My three-year-old niece’s innocent question makes me realize that it’s worse than I thought.
It’s not just that no one knows where we are.
It’s that they don’t even know they’re supposed to be looking for us.
This story happened about 10 years ago,
So cell phones weren’t quite what they are today.
Still, I pull out my phone in an attempt to get a message to my brother.
And it gets me thinking about your Elevator Pitch.
Because the biggest challenge of business networking isn’t that people don’t know how to find you.
It’s that they don’t even know that they’re supposed to be looking for you.
And so many people make the mistake of trying to convince the person that’s standing in front of them,
Rather than focus on finding the people who are truly interested.
One of my clients recently landed a great new job.
She’s a CEO.
And during her job search she meets with many people who tell her she’s just not CEO material.
Which is amazing.
It’s amazing that they openly question her ability to do a job she’s been doing successfully for many years.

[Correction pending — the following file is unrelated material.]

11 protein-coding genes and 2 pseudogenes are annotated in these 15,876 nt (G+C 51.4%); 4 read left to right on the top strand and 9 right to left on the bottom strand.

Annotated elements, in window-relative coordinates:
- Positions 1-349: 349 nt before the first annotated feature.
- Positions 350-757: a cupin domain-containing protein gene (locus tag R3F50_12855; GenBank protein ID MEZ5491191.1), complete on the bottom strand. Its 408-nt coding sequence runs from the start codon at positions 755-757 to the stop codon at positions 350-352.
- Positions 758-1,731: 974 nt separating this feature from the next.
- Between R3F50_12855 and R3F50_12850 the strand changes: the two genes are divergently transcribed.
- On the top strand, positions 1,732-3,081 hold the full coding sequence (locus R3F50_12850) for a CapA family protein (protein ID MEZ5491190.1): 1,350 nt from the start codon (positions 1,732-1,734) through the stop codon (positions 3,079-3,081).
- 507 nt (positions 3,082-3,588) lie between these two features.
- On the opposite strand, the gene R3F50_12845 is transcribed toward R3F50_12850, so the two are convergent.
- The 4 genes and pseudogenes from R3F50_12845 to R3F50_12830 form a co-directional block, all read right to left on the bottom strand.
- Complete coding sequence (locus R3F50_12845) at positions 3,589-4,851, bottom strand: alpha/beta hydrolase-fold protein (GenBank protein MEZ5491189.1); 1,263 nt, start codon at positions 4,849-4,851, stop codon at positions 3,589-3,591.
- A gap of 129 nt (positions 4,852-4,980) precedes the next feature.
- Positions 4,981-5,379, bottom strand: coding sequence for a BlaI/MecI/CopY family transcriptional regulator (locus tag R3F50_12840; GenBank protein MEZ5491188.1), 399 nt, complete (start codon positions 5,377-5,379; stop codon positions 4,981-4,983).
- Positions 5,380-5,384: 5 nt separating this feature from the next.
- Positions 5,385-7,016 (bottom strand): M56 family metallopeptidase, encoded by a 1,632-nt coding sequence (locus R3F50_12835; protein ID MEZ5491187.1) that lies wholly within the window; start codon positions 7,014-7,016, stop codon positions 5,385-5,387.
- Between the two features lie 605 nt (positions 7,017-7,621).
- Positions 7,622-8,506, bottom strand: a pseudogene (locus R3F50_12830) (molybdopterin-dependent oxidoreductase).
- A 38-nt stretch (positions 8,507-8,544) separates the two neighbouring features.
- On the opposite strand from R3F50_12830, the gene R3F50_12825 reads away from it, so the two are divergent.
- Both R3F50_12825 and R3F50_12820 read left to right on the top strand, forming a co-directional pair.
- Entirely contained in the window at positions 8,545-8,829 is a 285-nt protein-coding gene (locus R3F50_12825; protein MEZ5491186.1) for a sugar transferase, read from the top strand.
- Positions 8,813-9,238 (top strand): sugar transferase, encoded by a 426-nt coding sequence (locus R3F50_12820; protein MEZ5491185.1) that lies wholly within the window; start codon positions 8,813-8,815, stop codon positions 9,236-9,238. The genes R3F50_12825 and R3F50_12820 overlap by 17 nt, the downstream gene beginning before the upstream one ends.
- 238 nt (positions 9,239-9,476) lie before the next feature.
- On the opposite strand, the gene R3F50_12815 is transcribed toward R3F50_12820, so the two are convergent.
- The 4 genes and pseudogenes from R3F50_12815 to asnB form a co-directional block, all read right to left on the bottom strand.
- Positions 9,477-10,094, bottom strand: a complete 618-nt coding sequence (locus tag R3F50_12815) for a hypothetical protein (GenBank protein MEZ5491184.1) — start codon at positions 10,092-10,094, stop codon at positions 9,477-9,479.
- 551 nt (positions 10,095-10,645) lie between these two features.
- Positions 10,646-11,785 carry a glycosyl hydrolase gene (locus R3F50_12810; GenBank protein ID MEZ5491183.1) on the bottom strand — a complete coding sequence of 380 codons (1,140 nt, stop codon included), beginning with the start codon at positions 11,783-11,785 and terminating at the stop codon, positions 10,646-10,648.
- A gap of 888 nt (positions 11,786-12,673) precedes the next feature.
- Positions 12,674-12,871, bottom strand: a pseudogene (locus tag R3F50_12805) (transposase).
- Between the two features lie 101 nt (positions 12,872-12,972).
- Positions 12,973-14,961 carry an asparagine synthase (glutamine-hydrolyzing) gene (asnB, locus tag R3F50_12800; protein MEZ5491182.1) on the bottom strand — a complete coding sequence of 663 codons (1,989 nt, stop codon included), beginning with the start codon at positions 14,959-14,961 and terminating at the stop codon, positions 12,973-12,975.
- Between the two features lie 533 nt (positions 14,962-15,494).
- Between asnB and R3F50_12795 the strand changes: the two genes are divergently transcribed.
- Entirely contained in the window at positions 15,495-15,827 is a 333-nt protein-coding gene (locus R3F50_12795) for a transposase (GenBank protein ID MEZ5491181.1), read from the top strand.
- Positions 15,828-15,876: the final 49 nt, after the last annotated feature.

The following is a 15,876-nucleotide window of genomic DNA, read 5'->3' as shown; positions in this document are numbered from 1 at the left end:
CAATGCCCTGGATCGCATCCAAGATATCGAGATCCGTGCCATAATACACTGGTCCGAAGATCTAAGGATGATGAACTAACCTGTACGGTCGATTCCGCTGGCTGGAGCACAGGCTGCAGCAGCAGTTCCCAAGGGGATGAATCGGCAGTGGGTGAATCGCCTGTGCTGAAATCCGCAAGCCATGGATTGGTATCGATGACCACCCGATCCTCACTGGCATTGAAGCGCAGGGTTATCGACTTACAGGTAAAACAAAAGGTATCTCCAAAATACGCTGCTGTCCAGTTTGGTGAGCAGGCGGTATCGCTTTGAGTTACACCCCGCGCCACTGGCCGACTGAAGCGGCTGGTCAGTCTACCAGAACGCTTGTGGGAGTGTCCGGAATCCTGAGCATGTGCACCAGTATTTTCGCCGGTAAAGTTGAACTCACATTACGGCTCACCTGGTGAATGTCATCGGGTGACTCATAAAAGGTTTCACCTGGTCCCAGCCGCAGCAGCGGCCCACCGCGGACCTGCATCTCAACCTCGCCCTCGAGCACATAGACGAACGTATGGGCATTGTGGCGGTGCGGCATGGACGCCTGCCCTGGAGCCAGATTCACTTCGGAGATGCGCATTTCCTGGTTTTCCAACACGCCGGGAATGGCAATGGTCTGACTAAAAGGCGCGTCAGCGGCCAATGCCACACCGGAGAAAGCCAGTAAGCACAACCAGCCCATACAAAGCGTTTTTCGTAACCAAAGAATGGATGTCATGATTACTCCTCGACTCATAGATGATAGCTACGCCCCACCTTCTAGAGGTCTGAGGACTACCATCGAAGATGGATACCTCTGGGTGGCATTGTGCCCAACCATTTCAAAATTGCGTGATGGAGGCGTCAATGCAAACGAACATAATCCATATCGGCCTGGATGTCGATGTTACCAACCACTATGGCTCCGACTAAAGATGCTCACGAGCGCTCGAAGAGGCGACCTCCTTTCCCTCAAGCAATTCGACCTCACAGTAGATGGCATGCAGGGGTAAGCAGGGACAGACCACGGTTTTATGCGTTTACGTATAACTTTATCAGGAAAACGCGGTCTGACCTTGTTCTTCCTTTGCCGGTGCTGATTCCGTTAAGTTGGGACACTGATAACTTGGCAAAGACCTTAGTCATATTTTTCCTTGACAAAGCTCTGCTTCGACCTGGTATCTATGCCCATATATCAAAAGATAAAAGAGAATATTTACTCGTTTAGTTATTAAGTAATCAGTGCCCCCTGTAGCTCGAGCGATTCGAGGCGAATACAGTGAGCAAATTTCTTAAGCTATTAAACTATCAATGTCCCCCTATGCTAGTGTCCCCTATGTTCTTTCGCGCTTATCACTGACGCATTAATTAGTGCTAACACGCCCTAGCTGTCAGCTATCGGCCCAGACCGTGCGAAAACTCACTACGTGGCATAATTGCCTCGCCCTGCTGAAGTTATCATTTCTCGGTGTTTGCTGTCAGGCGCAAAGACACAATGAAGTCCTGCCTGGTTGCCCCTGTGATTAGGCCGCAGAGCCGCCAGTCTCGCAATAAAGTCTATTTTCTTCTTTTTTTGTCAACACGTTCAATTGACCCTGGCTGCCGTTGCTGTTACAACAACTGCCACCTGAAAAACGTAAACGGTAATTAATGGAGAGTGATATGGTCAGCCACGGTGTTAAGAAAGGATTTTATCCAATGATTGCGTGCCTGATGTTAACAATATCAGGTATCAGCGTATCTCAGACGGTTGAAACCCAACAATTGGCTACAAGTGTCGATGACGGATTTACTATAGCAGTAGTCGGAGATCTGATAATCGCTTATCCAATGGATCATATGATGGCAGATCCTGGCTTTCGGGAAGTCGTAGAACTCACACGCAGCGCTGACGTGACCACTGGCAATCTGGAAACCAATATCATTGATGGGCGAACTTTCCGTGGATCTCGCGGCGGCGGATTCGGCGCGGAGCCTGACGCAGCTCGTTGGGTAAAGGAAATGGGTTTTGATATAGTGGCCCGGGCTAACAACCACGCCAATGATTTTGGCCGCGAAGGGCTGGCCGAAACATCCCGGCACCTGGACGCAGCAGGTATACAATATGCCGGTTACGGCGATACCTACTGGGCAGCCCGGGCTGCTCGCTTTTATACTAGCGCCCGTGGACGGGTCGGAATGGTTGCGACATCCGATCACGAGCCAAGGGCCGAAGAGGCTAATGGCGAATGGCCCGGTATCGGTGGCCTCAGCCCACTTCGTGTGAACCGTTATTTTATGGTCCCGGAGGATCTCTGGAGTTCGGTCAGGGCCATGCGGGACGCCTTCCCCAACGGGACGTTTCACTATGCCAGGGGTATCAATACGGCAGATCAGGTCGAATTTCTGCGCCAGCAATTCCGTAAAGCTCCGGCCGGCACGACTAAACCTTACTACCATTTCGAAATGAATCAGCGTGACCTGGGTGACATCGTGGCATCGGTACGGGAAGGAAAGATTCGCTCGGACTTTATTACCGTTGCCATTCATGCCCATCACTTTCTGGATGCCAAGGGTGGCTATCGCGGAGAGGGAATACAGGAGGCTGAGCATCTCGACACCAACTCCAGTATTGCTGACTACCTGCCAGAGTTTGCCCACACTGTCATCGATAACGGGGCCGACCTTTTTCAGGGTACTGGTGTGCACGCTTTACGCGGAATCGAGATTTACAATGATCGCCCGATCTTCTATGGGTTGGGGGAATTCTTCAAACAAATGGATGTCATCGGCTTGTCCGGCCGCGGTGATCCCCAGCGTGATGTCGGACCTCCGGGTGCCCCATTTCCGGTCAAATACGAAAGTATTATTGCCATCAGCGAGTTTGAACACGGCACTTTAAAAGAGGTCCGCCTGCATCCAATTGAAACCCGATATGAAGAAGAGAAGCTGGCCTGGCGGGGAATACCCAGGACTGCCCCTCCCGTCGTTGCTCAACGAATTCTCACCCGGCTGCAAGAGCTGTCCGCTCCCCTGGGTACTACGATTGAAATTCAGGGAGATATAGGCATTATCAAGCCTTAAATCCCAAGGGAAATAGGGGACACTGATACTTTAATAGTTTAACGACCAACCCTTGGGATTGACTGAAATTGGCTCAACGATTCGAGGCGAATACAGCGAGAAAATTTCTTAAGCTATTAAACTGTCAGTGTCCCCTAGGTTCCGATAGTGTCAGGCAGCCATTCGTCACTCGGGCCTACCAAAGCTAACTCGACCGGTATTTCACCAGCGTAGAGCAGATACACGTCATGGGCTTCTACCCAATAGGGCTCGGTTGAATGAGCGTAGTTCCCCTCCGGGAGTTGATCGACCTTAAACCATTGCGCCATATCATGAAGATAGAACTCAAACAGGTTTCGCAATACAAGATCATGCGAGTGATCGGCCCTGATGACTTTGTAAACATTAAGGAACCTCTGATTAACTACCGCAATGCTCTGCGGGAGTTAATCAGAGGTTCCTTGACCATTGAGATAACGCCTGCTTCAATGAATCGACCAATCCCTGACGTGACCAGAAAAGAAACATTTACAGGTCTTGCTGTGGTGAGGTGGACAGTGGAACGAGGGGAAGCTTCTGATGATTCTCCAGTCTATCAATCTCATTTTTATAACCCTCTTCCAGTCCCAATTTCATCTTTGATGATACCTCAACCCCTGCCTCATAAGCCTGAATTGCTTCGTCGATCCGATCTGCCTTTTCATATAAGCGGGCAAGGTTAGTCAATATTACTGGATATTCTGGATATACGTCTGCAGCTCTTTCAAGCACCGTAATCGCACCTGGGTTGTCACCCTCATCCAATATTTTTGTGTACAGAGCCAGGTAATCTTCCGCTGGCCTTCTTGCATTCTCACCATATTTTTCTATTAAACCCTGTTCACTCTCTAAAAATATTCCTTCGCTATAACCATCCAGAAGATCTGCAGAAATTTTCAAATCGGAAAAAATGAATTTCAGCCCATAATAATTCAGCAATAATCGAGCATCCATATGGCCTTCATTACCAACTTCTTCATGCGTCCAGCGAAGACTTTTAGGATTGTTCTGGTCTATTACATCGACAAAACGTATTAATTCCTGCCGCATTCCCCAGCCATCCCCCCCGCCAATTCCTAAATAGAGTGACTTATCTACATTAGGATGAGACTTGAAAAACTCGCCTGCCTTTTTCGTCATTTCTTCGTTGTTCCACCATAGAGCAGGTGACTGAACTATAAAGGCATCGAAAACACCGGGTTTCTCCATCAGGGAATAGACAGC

Fortunately, she meets plenty of the other kind of people.
The kind of people who know and appreciate just how good she is.
And one day she realizes the key to the whole thing:
“Andy, I guess I get to choose whether I want to work with people who don’t think I can do the job, or with people who think I’m great at my job.”
That’s the choice.
And it’s the same choice you have in growing your business.
You can attract the people who have an urgent need and budget for your services and know you will do great work for them.
Or you can valiantly try to convince the perpetually unconvinced of your exceptional value.
If you start any conversation defending your credentials, you can be pretty sure they’re not going to be a great client anyway.
It’s more productive to spend your energy becoming more visible to the right kind of people.
She and I are exploring around my parents house while everyone else is in the back yard.
We’re sitting under a tree in the front yard, when she turns to me and says:
“Uncle Andy, how long do you think it will take them to find us?”
That’s what I mean.
It’s going to be a long wait.
My brother doesn’t know he’s supposed to be looking for us.
Of course, the real danger is in disappointing my adorable three-year-old niece.
So I pull out my phone and call my brother.
“Hi. You don’t know this, but we’re playing hide and seek, and you’re the seeker. Please come find us in the front yard.”
It was easier to convince my brother to come find us than to convince my niece that we weren’t actually playing hide and seek.